Colorized Behind-The-Scenes Photos Of Rock Stars Living Normal Lives

January 19, 2021

Rock Stars Truly Lived The Lives We Thought They Did Behind Closed Doors

Rock stars live in the posters on our walls and in the albums on our shelves, they're not supposed to live normal lives. But the truth is that rockers like The Beatles, Led Zeppelin, and even Johnny Cash did their best to live quasi-normal lives when they weren't onstage, even if it was impossible to do so at the height of their fame.

Most photos from the glory days of rock n' roll are in stark black and white, and as cool as they look, seeing the photos in full color makes them look closer to real life, or at the very least as close to real life as you can get when you're in front of thousands of adoring fans.

source: Rex USA

By 1964, the Beatles were four of the most famous people on the planet. They couldn't go anywhere without being mobbed, and their every move was subject to intense fan speculation. They may have been lads from Liverpool, but following their appearance on Ed Sullivan they were legitimate superstars who could only confide with one another about how strange their lives were. This odd kinship brought the band closer together than anyone can imagine, but it's also what played a catalyst in pulling the band apart at the seams.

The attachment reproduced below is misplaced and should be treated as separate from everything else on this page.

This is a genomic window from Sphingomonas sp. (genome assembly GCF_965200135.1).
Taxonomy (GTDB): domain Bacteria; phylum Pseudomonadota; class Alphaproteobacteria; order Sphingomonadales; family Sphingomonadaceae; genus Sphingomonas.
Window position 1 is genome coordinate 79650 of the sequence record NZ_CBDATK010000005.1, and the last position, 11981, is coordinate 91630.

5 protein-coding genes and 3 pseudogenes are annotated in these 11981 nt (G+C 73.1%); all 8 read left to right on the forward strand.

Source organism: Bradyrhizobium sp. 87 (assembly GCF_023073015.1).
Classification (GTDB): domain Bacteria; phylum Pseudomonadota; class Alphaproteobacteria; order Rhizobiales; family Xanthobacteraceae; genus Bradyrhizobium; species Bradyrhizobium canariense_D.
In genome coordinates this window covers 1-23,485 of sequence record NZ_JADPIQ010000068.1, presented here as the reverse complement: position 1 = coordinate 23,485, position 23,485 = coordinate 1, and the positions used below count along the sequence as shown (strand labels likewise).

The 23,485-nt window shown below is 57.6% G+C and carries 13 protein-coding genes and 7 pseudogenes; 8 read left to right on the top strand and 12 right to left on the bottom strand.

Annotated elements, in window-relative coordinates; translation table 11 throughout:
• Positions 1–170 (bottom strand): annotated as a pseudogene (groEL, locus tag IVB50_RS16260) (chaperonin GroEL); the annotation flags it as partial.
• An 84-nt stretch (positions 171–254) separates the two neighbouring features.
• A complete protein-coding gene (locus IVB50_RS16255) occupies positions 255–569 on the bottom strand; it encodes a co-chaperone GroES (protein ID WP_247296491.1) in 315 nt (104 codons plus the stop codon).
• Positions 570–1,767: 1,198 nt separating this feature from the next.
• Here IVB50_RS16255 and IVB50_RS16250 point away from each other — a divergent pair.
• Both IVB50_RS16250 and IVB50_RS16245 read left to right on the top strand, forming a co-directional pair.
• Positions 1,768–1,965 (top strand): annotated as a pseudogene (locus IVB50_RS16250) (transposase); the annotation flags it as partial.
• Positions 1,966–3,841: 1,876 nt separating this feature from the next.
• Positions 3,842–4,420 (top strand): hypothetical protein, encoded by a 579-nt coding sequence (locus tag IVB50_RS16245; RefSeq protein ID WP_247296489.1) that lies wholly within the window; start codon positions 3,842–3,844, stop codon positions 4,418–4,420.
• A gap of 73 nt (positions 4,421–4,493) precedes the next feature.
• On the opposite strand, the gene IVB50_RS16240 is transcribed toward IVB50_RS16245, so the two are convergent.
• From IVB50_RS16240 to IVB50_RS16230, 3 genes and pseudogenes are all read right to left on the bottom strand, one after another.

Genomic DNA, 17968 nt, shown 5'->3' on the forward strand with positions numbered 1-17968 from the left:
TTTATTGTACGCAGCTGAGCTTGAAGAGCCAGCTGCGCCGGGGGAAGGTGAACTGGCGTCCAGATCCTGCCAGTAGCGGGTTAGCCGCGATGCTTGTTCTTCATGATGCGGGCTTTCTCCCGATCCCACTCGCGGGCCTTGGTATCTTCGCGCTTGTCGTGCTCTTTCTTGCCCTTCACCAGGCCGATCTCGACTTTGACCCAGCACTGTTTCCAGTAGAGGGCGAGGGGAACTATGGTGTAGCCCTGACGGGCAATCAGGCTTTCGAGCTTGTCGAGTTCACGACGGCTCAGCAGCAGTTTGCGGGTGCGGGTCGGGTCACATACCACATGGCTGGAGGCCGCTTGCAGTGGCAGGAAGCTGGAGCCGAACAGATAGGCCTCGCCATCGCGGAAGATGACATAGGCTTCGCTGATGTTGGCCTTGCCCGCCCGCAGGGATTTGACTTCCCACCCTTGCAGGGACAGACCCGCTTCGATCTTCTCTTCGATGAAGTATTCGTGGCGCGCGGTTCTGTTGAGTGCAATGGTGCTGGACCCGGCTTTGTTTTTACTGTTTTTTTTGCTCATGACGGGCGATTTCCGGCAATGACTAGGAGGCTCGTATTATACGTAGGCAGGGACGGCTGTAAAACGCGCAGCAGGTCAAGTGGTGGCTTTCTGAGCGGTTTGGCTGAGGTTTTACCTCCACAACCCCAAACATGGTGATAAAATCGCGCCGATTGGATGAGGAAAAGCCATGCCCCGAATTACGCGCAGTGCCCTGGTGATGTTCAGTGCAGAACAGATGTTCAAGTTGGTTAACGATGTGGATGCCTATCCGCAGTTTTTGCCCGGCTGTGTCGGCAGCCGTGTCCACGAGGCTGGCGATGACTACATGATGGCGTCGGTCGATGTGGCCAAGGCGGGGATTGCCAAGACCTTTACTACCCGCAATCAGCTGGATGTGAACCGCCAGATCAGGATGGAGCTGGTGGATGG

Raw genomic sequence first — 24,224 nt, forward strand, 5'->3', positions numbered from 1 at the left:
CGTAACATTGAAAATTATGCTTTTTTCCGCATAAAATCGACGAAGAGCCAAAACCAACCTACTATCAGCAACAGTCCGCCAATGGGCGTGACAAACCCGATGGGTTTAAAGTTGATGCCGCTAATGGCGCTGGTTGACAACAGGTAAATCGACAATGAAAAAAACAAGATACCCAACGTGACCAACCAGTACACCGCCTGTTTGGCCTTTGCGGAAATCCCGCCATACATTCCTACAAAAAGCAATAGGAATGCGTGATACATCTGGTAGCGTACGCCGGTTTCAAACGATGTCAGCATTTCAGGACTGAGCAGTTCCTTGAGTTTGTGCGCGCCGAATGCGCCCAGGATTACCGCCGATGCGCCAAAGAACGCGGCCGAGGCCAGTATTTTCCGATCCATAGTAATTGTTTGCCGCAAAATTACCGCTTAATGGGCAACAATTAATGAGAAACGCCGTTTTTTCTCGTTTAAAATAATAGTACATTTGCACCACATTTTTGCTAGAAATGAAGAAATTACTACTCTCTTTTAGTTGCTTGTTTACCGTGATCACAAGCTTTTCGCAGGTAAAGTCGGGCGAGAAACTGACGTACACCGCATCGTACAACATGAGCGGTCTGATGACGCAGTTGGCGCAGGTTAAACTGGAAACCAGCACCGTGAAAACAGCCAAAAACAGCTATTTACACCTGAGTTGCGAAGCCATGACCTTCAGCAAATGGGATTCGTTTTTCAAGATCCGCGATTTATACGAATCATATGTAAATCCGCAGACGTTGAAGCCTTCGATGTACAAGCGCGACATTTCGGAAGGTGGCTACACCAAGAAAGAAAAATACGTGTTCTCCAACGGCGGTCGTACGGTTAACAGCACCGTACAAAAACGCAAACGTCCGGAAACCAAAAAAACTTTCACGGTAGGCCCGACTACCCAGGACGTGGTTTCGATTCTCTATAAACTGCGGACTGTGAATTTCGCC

LSD opened the Beatles' minds but it didn't help them write songs

source: Rex USA

Being the four most famous people on the planet couldn't have been easy, especially when you've got no one to talk to about it other than yourselves. This forced-closeness led to fighting over songwriting credits and musical direction, but it also created a breeding ground for personal experimentation.

From their early days playing in Hamburg, The Beatles used uppers to cope with their long sets and longer nights, but it was LSD that took the band to new heights. John Lennon and George Harrison dove into LSD in the late '60s, and while there's speculation about which songs the band wrote on psychedelics Paul McCartney says that most of their tracks were written sober with "Tomorrow Never Knows" being the lone druggy holdout.